According to new research, published in the journal Geology, processes not involved in controlling sand movement on Earth play major roles on the Red Planet, especially large-scale features on the landscape and differences in landform surface temperature.
Compared to Earth’s atmosphere, the Martian atmosphere is so thin its average pressure on the surface is a mere 0.6% of our planet’s air pressure at sea level. Consequently, sediments on the Martian surface move more slowly than their Earthly counterparts.
The Martian dunes observed in this study ranged from 6 to 400 feet (1.8-122 m) tall and were found to creep along at a fairly uniform average speed of two feet (0.6 m) per Earth year.
For comparison, some of the faster terrestrial sand dunes on Earth, such as those in North Africa, migrate at 100 feet (30.5 m) per year.
“On Mars, there simply is not enough wind energy to move a substantial amount of material around on the surface,” said lead author Dr. Matthew Chojnacki, a researcher in the Lunar and Planetary Lab at the University of Arizona.
“It might take two years on Mars to see the same movement you’d typically see in a season on Earth.”
Planetary geologists had been debating whether the Martian sand dunes were relics from a distant past, when the atmosphere was much thicker, or whether drifting sands still reshape the planet’s face today, and if so, to what degree.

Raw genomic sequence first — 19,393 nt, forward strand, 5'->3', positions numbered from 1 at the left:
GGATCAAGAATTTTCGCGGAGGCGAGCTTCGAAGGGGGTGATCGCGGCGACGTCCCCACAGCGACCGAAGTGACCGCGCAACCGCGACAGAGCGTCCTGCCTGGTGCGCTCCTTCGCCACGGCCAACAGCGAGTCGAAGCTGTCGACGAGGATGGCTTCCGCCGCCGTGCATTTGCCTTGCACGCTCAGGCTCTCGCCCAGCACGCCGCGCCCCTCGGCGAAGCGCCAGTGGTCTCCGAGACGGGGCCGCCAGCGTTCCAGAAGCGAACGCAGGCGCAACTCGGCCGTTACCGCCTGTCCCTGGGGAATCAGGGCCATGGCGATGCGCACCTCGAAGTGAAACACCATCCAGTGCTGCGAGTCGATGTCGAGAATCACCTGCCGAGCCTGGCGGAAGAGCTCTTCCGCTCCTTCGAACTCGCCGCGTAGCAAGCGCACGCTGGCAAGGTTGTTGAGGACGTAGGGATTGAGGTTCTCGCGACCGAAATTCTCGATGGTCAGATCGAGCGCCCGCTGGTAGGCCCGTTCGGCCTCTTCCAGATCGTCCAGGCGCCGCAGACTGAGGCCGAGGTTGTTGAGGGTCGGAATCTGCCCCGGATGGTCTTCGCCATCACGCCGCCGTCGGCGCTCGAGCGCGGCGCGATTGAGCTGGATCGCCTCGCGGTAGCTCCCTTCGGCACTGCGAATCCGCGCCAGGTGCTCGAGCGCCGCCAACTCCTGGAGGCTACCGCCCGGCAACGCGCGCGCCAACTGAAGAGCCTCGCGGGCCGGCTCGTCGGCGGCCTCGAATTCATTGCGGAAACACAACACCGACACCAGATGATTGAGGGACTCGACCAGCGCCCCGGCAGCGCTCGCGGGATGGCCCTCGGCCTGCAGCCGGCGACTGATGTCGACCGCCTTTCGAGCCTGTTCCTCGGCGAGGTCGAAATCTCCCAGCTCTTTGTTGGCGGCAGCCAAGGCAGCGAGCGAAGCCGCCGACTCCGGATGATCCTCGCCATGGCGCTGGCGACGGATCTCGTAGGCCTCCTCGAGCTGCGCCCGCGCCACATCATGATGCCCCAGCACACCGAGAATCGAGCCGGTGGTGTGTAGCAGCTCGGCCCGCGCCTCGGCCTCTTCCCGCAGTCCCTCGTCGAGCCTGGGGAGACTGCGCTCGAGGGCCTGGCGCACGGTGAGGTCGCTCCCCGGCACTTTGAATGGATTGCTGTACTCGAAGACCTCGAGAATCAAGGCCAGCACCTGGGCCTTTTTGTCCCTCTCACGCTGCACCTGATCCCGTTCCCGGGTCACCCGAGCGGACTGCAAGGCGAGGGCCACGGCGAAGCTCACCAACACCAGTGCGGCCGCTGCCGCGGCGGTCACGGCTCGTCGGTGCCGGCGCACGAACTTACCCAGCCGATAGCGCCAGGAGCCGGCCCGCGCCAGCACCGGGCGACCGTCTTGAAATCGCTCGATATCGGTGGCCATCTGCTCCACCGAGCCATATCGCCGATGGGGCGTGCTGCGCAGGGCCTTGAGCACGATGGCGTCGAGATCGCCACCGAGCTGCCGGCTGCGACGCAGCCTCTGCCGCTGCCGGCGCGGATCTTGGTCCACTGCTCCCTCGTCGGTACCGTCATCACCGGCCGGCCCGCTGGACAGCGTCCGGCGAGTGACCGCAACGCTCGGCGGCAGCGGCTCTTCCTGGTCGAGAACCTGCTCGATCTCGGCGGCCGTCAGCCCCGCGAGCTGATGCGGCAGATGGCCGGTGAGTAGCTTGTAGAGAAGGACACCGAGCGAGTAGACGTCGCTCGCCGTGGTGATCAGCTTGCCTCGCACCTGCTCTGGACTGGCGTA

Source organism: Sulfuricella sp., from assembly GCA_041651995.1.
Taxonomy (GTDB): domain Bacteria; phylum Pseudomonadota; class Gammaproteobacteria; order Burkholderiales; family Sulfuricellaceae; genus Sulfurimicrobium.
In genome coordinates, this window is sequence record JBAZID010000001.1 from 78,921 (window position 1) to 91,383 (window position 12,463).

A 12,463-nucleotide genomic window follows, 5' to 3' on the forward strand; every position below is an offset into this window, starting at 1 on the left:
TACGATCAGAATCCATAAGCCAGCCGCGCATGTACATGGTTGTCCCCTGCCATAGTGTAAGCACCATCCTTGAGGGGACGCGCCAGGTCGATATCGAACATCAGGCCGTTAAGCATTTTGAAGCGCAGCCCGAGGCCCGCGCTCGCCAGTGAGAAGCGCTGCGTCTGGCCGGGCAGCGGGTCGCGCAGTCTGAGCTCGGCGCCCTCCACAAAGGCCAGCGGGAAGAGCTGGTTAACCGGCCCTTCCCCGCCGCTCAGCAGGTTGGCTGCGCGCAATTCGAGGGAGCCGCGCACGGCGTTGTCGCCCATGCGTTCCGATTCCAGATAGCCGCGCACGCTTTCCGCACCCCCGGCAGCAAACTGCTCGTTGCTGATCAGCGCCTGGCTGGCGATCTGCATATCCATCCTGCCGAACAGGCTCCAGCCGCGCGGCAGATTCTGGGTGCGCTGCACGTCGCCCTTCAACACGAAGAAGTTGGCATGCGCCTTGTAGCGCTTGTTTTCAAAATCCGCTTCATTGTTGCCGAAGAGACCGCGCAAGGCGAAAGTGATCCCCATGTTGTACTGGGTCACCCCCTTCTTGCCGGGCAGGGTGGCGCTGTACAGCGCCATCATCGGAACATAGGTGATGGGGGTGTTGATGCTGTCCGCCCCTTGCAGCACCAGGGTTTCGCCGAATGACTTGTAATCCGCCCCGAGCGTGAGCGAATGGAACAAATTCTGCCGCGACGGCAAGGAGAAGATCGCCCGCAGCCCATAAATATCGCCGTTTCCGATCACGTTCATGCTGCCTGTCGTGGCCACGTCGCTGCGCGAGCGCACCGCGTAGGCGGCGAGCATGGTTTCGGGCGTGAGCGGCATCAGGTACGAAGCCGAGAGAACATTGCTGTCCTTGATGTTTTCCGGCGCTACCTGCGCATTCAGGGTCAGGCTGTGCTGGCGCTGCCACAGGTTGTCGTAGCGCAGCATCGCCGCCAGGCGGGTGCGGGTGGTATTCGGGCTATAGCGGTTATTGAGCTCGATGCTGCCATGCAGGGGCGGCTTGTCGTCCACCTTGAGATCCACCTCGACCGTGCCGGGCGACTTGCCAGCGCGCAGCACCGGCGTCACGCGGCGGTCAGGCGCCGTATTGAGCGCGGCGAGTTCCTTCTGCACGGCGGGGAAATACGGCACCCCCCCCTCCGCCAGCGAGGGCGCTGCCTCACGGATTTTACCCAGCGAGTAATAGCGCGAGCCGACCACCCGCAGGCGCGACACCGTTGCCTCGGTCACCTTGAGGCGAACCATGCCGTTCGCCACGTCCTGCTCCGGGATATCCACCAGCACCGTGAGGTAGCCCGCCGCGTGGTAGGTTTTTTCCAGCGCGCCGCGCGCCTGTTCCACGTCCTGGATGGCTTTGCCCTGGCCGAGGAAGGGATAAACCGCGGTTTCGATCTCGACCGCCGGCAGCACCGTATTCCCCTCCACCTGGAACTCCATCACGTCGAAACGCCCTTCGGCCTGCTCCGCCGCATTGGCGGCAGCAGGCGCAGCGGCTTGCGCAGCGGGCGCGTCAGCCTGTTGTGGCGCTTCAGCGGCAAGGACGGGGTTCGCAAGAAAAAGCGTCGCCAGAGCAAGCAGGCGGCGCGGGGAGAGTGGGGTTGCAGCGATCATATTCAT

“We wanted to know: is the movement of sand uniform across the planet, or is it enhanced in some regions over others? We measured the rate and volume at which dunes are moving on Mars,” Dr. Chojnacki said.
Using detailed images from the HiRISE camera aboard NASA’s Mars Reconnaissance Orbiter, the researchers mapped sand volumes, dune migration rates and heights for 54 dune fields, encompassing 495 individual dunes.
Across the planet, they found active, wind-shaped beds of sand and dust in structural fossae — craters, canyons, rifts and cracks — as well as volcanic remnants, polar basins and plains surrounding craters.
They discovered that the largest movements of sand in terms of volume and speed are restricted to three distinct regions:
(i) Syrtis Major, a dark spot larger than Arizona that sits directly west of the vast Isidis basin;
(ii) Hellespontus Montes, a mountain range about two-thirds the length of the Cascades;
(iii) and North Polar Erg, a sea of sand lapping around the north polar ice cap.
All three areas are set apart from other parts of Mars by conditions not known to affect terrestrial dunes: stark transitions in topography and surface temperatures.
“Those are not factors you would find in terrestrial geology. On Earth, the factors at work are different from Mars. For example, ground water near the surface or plants growing in the area retard dune sand movement,” Dr. Chojnacki said.
On a smaller scale, basins filled with bright dust were found to have higher rates of sand movement, as well.
“A bright basin reflects the sunlight and heats up the air above much more quickly than the surrounding areas, where the ground is dark, so the air will move up the basin toward the basin rim, driving the wind, and with it, the sand,” Dr. Chojnacki said.
Matthew Chojnacki et al. 2019. Boundary condition controls on the high-sand-flux regions of Mars. Geology 47 (5): 427-430; doi: 10.1130/G45793.1